LadiesGamers Wonder Boy

Wonder Boy Anniversary Collection Review

Game: Wonder Boy Anniversary Collection
Genre: Action, Arcade, Adventure
System: Nintendo Switch (Also available on PS4)
Developer|Publisher: Westone Bit Entertainment | ININ Games
Age Rating: EU 7+ | US E
Price: US $49.99 | UK £44.99 | EU € 49,99
Release Date: January 26th, 2023

Review code provided with many thanks to PR Hound. 

The Most Wonder Boy You’ll See in One Package

Wonder Boy Anniversary Collection will likely be the most definitive collection of the retro Wonder Boy games we’ll see in one package on Nintendo Switch. Originally released in physical form only last year, the title finally gets a digital release enabling many more Wonder Boy fans, new and old, to jump in on the retro goodness.

There was a smaller Wonder Boy Collection released last year, which does come in at a cheaper price point but is missing Wonder Boy and the Dragon’s Trap and Wonder Boy III Monster Lair, two pretty significant titles in the series. If you are a retro gaming fan or a Wonder Boy fan, then avoid that and get this collection instead. The Wonder Boy Anniversary Collection is the best way to enjoy six classic games in one neat package.

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Wow, the SG-100 version of Wonder Boy


So let’s run down what’s included in this package. The collection includes six core Wonder Boy games. Three arcade games and three adventure games. Here’s a brief description of each;

Wonder Boy 

The original arcade classic, where you run to the right doing your best to avoid enemies whilst keeping your stamina bar up by collecting food. It’s one hit, and you’re down life but if you collect a power-up, like a skateboard, you can take a hit. The game is incredibly tough yet super fun to play. Except for a remake of this version, the series would never return to this formula. Instead of spinning off into the Adventure Island series, however, it still leaves its notable mark in here. 

Wonder Boy in Monster Land 

The second arcade game. This is an adventure game where you must collect gold and upgrade your equipment while dealing with challenging bosses and a horrible timer ticking down. You lose a heart if it reaches the bottom, so you can’t dilly-dally in this title. The mix of arcade design and adventure is a formula that doesn’t feel like it should work.

Although, there’s still plenty of fun to be had once you work it out and learn the secrets, like waggling the analogue stick while finding hidden gold drops to increase their value. By today’s standards, this is probably the toughest barrier to entry, but this title would act as the foundation of how the series would progress moving forward on consoles.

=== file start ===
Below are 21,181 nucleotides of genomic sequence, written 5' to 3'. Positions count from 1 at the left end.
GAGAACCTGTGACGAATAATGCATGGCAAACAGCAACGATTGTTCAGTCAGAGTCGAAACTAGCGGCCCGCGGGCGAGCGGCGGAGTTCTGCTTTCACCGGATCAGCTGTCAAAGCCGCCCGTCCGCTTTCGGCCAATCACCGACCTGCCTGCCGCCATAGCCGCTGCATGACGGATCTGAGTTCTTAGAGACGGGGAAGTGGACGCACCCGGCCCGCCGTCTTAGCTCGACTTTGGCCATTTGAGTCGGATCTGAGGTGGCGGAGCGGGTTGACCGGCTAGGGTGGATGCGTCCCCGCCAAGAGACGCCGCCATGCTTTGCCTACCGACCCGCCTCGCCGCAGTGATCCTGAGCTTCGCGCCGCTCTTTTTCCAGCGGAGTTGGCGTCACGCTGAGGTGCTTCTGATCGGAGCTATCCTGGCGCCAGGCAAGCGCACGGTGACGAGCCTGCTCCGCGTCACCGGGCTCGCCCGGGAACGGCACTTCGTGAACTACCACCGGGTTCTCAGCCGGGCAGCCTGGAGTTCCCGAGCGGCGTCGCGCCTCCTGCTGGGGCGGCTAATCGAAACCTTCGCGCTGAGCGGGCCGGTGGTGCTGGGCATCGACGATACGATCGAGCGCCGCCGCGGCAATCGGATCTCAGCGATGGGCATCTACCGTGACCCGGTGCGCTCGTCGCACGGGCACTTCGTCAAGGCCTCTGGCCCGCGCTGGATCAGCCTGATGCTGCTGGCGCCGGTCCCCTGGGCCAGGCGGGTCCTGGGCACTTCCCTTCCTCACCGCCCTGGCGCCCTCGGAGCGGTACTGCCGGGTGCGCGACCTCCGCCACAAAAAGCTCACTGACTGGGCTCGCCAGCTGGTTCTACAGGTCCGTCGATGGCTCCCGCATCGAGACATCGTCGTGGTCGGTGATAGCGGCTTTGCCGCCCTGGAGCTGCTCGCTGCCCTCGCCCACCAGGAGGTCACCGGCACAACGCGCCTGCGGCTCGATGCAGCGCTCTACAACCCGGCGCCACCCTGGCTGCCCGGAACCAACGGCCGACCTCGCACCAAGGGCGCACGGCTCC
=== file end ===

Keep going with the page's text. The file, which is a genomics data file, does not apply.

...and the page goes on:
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Don’t fear the reaper (Wonder Boy in Monster Land)

Wonder Boy III: Monster Lair 

The third and final arcade game. Ending the arcade era with a colossal bang. Monster Lair does away with the adventure elements returning to a level-based design with one hit death and even the stamina bar. Each level has you contend against various enemies while the screen constantly scrolls to the right. The second part of each level then has you riding on the back of a dragon taking out waves of enemies before going up against a huge boss fight.

The gameplay mixes platforming and shooting action into a fast and highly entertaining experience. A variety of weapons can be temporarily obtained, like fireballs, drills and something that looks a lot like a buzzsaw (Does this make Wonder Boy buzzsaw approved, though?). Did I mention it has co-op? This is the only game in the entire collection where a friend can jump in and share the Wonder Boy joys. Over time this has probably become my favourite game in the series.

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Something fishy is going on here (Monster Lair III)

Wonder Boy: The Dragon’s Trap

The first console-exclusive Wonder Boy game that would end up being one of the best offerings on the Sega Master system. An adventure that picks up directly after the events of Wonder Boy in Monster Land. Only after defeating the last boss you are now cursed and turned into a rather cute dragon.

The game’s goal is to wander the world hunting dragons and attempting to lift the curse. Only what usually happens is once another dragon is defeated, you turn into another animal like a mouse, eagle or lion. Each animal has their own abilities enabling you access to new areas of the world. A fantastic entry in the series.

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The Game Gear port of Dragons Trap

More WonderBoy Goodness

Wonder Boy in Monster World: The first entry on the Mega Drive, making full use of the new hardware for a bigger and, in my opinion, better adventure. Playing as a new hero, Shion, Monster World did away with animal transformations, a conflicting choice for some fans. But what was gained is the ability to acquire companions to assist you on your trips into the dungeons. This time you can gain new weapons like spears and tridents, a plethora of new magic spells, and a bigger world to explore. An absolute gem of a game that I still enjoy playing today. In case you couldn’t tell, I like the Wonder Boy series.

Monster World IV: Lastly, the final adventure where you now play as a girl, Asha (Wonder Girl?). This title was stuck in Japan for several years before finally being localized in the West sometime later. Monster World IV changes things up with an appealing Arabian setting and easily the cutest art style in the series. While easily the best looker, it feels like it took a step back and forward in gameplay.